ON SATURDAY NIGHT
The wife and I don’t typically do much on Saturday nights. Due to preaching two services on Sunday mornings, I prefer to turn in early, get up early, and feel refreshed for the day.
Also, it’s worth noting that we are not very good at doing something exciting on a Saturday night. Some might say that we are a bit dull and unimaginative. Some may be right.
BUT LAST NIGHT
But not last night! Last night our church hosted a two hour event of praise and worship that raised me to my feet, lifted up my voice, and got me singing from my heart. It was fabulous.
We enjoyed the following:
- Praise Teams from different congregations
- Beautiful songs both old and new
- Worshipping with Christians from area churches
- The sweet presence of the sweet Holy Spirit
- Glorifying God with people who love to sing, praise, and glorify.
WHAT PAUL SAID
The apostle Paul wrote to the Ephesian and Colossian churches about worship. He encouraged them to sing from their hearts. He said they needed to let the peace of Christ rule their hearts and to let his word dwell within them. Then they would be able to encourage each other and sing to each other with gratitude in their hearts to God.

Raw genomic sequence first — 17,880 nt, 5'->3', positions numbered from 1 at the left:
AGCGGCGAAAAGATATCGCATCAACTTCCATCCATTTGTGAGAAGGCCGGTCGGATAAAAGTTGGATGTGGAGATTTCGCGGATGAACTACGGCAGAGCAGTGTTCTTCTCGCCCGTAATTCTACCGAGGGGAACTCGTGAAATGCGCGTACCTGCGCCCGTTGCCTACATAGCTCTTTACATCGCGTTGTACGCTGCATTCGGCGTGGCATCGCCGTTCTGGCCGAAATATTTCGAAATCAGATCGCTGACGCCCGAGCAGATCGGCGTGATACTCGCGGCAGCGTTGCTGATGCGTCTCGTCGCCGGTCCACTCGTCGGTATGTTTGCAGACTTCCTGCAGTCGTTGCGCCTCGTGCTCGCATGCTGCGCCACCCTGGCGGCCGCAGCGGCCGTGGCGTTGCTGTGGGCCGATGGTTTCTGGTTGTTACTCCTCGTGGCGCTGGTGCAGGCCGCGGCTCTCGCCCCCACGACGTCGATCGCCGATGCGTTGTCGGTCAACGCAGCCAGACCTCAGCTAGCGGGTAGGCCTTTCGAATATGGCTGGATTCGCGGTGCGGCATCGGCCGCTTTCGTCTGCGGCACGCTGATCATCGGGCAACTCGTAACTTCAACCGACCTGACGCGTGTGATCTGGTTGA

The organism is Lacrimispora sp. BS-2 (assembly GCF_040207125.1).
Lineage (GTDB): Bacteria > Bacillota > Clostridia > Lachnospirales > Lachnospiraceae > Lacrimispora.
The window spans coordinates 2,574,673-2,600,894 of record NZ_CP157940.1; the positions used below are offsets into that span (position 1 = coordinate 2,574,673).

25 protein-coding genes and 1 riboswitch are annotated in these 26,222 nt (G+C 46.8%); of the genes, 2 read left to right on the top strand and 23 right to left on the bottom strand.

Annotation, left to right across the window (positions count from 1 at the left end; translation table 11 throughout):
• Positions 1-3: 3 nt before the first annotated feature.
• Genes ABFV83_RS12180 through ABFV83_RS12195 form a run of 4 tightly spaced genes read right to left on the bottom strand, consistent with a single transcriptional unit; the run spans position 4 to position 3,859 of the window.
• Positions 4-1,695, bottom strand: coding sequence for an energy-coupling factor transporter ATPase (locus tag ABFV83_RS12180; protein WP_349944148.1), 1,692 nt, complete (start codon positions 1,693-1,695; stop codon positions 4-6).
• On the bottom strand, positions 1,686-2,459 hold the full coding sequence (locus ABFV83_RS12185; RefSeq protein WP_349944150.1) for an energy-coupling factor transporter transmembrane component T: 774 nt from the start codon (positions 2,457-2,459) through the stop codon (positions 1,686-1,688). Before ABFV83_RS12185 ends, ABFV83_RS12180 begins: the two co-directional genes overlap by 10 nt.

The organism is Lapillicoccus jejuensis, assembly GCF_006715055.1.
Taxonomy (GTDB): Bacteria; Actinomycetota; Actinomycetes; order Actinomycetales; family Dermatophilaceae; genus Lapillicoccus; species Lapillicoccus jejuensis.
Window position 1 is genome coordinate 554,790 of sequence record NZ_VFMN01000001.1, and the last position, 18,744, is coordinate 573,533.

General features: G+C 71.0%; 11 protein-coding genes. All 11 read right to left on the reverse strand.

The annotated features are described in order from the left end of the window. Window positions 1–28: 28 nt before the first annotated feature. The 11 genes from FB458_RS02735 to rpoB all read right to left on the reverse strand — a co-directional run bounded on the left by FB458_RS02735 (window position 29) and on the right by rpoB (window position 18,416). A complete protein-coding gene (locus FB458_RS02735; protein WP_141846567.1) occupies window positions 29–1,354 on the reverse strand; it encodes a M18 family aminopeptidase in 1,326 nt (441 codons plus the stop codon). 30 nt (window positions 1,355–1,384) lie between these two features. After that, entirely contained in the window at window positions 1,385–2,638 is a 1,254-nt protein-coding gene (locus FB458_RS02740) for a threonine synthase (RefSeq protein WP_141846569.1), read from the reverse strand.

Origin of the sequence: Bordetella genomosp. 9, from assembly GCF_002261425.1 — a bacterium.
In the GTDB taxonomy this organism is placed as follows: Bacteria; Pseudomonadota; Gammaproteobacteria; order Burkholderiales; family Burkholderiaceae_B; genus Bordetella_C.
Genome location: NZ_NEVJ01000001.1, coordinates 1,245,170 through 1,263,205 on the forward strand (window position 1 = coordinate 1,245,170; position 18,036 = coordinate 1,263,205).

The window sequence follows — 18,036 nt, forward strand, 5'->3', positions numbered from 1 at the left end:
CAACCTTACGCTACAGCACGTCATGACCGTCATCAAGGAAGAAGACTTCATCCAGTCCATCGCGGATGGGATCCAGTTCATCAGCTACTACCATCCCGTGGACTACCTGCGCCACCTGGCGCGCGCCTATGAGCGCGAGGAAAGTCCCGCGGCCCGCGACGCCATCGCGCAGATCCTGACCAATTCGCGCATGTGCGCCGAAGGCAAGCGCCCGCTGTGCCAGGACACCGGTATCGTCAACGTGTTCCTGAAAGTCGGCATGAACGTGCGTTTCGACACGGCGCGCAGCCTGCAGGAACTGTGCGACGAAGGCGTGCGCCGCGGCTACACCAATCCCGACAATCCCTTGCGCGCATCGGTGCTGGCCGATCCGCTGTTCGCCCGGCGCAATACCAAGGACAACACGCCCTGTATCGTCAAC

That’s a lot of heart.
- Isn’t mumbling meaningless words
- It isn’t passive
- It isn’t listening to others sing
- It isn’t a thorough knowledge of music
- And it isn’t optional, at least for God it isn’t.
- Is a dynamic participation with the Holy Spirit
- Is an expression of the mind
- Is an expression of feeling and emotion
- Is meant to be a joyous and loving gift to God
- Is freely given, willingly offered, and is gladly engaged
I don’t know who said it, but someone once said this, “I truly hope you enjoy singing to God, because heaven’s eternity is going to be nothing but singing to God. Singing his praises with thousands upon thousands of angels in joyous assembly.”
Really? Is that how it’s going to be?
If it is, then last just might have been a taste of heaven’s eternity.
SOME CLOSING THOUGHTS ABOUT WORSHIP
Too many of us worry too much about how we sound, or about what others think. We believe that if we don’t sing well then we don’t need to sing at all.
Imagine the Father watching us. To him, it must sound like, “Me, Me, Me.” Does the Holy Spirit get discouraged by all this?
Are we excused from singing praises to God because we don’t have choir quality voices?
Do we really think any of that matters to Him?
A FINAL WORD OR TWO…
In a couple of hours I will be sitting in church. I can glorify him with my voice, engaging my mind and heart, to praise him up in glorious worship.
Which will it be for you?